To use garbanzos in your own culinary creations, try them in these ways:
- Dips like hummus
- Seasoned and dry roasted in the oven for a snack
- Indian dishes like chana masala, dals, or curries
- In soups and stews
- In veggie burgers and patties
- As a topping for dishes like baked sweet potatoes or salads
- Mashed and used in place of canned chicken or tuna in chickpea salad sandwiches
- Blended in a food processor with peanut butter, oats, and dates as a base for high protein snack balls (see the recipe for Oatmeal Chickpea No-Bake Cookie Dough below!)
The liquid from cooking garbanzos, and the liquid that surrounds canned garbanzos, offers a unique opportunity to be both waste-minimizing and innovative. The liquid from cooked and canned garbanzos that most people generally discard is called aquafaba (Latin for “bean water”). You can use it in baked goods as a binder and a vegan alternative to eggs. You can even whip it into a meringue! Simply whip it with a bit of cream of tartar and watch a stiff foam form in a matter of minutes.
3 Creative Chickpeas Recipes
The recipes below are just the tip of the iceberg when it comes to how chickpeas offer delicious and nutritious presence and diversity to the culinary world. We weren’t sure whether to start or end with the Oatmeal Chickpea No-Bake Cookie Dough since this recipe could easily become a sustainable breakfast or a healthy treat with its high fiber and protein content. We’ll let you choose, so let us know which way you love it most.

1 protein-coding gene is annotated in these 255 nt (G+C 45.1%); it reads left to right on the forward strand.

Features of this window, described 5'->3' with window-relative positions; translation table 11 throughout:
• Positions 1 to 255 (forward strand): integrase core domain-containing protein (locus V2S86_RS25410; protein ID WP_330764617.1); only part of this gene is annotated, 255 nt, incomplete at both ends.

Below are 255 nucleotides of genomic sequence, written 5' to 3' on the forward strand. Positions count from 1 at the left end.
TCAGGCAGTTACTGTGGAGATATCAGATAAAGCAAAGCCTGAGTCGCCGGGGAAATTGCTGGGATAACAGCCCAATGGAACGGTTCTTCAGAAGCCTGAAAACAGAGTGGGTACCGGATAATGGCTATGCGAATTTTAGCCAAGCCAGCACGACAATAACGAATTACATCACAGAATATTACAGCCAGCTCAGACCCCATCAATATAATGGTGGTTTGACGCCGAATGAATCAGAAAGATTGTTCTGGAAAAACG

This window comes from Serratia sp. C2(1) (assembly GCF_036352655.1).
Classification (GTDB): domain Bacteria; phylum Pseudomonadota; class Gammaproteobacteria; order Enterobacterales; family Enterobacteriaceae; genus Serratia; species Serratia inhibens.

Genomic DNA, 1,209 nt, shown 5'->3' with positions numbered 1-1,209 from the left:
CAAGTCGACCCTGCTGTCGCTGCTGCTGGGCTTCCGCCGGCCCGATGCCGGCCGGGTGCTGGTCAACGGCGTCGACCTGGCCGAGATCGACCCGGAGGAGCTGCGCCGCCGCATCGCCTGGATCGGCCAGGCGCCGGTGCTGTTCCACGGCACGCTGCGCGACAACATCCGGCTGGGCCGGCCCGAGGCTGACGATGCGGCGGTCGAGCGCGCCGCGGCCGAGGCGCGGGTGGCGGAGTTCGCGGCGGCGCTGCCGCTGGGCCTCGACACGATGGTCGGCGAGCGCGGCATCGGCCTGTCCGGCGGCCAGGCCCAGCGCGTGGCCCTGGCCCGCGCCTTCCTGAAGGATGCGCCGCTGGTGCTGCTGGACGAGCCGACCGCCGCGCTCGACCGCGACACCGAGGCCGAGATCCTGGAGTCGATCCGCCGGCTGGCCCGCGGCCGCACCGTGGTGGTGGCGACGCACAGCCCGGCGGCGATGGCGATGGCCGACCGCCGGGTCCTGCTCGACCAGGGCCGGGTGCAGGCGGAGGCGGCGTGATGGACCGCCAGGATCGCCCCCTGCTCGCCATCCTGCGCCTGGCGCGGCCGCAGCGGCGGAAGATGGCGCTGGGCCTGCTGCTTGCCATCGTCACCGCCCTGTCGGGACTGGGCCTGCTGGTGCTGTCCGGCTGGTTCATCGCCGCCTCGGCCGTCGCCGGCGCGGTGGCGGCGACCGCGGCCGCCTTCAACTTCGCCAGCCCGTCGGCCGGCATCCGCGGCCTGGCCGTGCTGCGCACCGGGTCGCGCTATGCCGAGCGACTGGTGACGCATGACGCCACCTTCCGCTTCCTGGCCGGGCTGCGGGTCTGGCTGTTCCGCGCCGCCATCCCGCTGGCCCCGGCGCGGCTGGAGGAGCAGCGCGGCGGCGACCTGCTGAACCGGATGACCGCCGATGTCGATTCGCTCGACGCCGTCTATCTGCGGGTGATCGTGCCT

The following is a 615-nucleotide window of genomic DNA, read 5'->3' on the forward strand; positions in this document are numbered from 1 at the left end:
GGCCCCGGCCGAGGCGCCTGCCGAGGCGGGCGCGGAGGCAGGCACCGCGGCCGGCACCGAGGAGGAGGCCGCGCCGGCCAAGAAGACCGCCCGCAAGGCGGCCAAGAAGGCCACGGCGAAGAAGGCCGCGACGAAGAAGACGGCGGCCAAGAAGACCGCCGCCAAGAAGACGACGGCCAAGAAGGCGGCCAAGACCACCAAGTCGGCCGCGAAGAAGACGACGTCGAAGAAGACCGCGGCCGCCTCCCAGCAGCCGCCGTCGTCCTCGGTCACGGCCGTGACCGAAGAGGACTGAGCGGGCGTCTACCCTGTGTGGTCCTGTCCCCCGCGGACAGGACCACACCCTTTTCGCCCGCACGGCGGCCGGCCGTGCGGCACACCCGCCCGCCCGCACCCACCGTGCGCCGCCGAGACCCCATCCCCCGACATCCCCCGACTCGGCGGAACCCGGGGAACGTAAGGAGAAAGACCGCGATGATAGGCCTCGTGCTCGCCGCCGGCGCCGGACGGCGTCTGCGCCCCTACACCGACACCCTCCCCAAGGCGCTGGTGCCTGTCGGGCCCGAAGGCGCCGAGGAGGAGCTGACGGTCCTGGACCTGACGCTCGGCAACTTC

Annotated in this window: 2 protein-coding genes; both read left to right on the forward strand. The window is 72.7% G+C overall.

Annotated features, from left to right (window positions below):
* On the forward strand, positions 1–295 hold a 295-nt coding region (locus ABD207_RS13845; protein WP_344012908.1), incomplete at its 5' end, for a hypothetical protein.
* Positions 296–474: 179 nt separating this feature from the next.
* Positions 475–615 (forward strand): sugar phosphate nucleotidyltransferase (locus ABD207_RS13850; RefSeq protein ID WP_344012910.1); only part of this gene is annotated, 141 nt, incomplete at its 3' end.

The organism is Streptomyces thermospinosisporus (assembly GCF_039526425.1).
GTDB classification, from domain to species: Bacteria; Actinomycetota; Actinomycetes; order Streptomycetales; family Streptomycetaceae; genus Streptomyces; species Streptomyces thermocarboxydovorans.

If you’re a crunchy snacker, Moroccan Baked Chickpeas will soon be your BFF with their worldly flavor. And finally, move over black beans; it’s time to experiment with another bean for a super flavorful, samosa-style chickpea and potato burger that’s as tasty as it is easy to make!
This recipe is sure to confirm your notion that chickpeas are pretty magical. In this Oatmeal Chickpea No-Bake Cookie Dough, high-protein and high-fiber chickpeas create the most delicious cookie dough that you can enjoy straight out of the jar or baked into a soft and chewy treat. With seven grams of plant-based protein and over five grams of fiber per serving, plus flavor to boot, you can’t go wrong with this tasty and nutritious snack!